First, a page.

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Dear Environmental Services Committee and Polk County Supervisors:

On behalf of the Wisconsin Dairy Alliance (WDA), including its members that farm in Polk County, this is to provide comments on the above-captioned proposed “CAFO Provisions” amending the County’s Comprehensive Land Use Ordinances.

WDA is a state trade association that represents modern, regulated dairy farms throughout Wisconsin, including our members that farm in Polk County. Formed with the purpose of uniting dairy farmers, processors, environmental experts and affiliated industries to establish scientifically sound, sustainably focused solutions to issues confronting the viability of the dairy industry in America’s Dairyland, we work diligently to preserve Wisconsin’s heritage as the Dairy State.

WDA supports Polk County’s efforts to engage in the reasonable regulation of livestock operations, provided it is conducted in conformance with state law. The State has adopted a preemptive and comprehensive law concerning livestock regulation which has been upheld by the Wisconsin Supreme Court. See, Adams v. State of Wisconsin Livestock Facilities Siting Review Board, 2012 WI 85.

As such, wherever the proposed revisions of the ordinance exceeds the state’s uniform livestock siting standards contained in § 93.90, Wis. Stats. or § ATCP 50, Wis. Admin. Code, the revisions are illegal and unenforceable unless the County (i) bases that more stringent regulation or prohibition on “reasonable and scientifically defensible findings of fact, adopted by the political subdivision, that clearly show that the prohibition is necessary to protect public health or safety” and (ii) obtains approval of the ordinance following review by the Wisconsin Department of Agriculture, Trade & Consumer Protection (DATCP) or the Wisconsin Department of Natural Resources (WDNR). We do not believe the County has undertaken these two necessary prerequisites to allow it to enforce more stringent livestock regulation as part of its land use ordinances.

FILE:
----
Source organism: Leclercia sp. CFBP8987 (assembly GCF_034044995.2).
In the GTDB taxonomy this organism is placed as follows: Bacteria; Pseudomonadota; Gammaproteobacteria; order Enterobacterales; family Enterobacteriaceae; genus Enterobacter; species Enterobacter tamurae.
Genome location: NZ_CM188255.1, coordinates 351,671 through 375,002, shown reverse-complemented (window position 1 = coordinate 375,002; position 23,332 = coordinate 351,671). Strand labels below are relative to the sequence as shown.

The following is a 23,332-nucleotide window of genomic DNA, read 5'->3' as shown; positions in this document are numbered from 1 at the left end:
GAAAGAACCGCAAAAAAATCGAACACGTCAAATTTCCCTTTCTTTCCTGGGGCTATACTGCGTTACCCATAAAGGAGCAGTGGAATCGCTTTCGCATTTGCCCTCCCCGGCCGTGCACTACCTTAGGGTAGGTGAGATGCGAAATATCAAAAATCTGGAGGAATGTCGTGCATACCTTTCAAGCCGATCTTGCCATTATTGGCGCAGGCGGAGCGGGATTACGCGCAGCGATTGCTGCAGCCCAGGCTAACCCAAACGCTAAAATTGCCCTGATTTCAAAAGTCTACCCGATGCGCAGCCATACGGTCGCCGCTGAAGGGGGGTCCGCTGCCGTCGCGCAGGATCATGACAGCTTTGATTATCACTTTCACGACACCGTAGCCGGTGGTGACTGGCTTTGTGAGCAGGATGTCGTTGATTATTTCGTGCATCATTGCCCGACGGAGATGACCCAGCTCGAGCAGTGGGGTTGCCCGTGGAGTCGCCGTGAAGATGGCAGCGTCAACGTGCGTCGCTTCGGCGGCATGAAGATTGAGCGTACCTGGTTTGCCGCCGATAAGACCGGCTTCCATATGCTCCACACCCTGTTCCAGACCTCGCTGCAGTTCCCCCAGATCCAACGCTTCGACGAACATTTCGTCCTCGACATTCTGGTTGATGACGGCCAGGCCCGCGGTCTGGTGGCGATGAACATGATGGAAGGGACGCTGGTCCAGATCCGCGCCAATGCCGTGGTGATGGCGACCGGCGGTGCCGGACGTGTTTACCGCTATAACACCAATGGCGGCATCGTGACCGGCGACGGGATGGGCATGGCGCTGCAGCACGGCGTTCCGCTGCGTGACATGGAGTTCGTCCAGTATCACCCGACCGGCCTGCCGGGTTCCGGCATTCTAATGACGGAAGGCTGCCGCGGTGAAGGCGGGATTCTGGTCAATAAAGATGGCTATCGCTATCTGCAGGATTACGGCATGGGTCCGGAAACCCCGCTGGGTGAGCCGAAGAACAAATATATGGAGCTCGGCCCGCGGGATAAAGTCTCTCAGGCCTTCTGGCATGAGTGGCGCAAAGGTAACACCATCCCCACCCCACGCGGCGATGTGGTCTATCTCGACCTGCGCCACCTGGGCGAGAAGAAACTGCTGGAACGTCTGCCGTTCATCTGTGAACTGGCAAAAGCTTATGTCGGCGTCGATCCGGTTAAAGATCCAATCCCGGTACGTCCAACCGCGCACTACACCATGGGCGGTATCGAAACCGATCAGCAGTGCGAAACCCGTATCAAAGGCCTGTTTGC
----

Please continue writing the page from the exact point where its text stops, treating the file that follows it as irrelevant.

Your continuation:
By way of example, the following list are but a few of the items in the proposed revisions that exceed current state livestock regulations:

• The requirement to have CUP applicants provide “air quality testing/studies”;

• The requirement that the applicant’s owner or operator live within five miles of the farm;

• The requirement that the applicant disclose any previous “livestock facility violations”;

• The requirement to provide a 24-hour contact number for the DNR;

• The requirement that the farm entrance be at least 100 feet from a nonfarm residential driveway;

• The requirement of spill notification to local officials;

• The requirement to have a mortality management plan.

Although many of the above may be argued to be good ideas or practices, they are unenforceable as CUP conditions under existing law. Rather, a farmer may choose to voluntarily implement some of these procedures via its farm management plan, and many have. The point is the County cannot legally compel them without – for each and every requirement that exceeds state livestock standards – taking the necessary predicate steps noted above.

Lastly, in the context of livestock facility CUP applications reviewed by the Environmental Services Committee, despite how the ordinance may apply more generally to land uses in the County, in the context of livestock operation CUP applications, the Committee must restrict its review and conditioning to compliance with those applicable statewide livestock standards (See, Adams, infra) unless the County has similarly followed the processes for the adoption and enforcement of more stringent or additional standards or criteria applicable to livestock facilities.

Thank you for considering our comments and we urge the County to comply with state law.

Sincerely,

Cindy Leitner – President

Wisconsin Dairy Alliance

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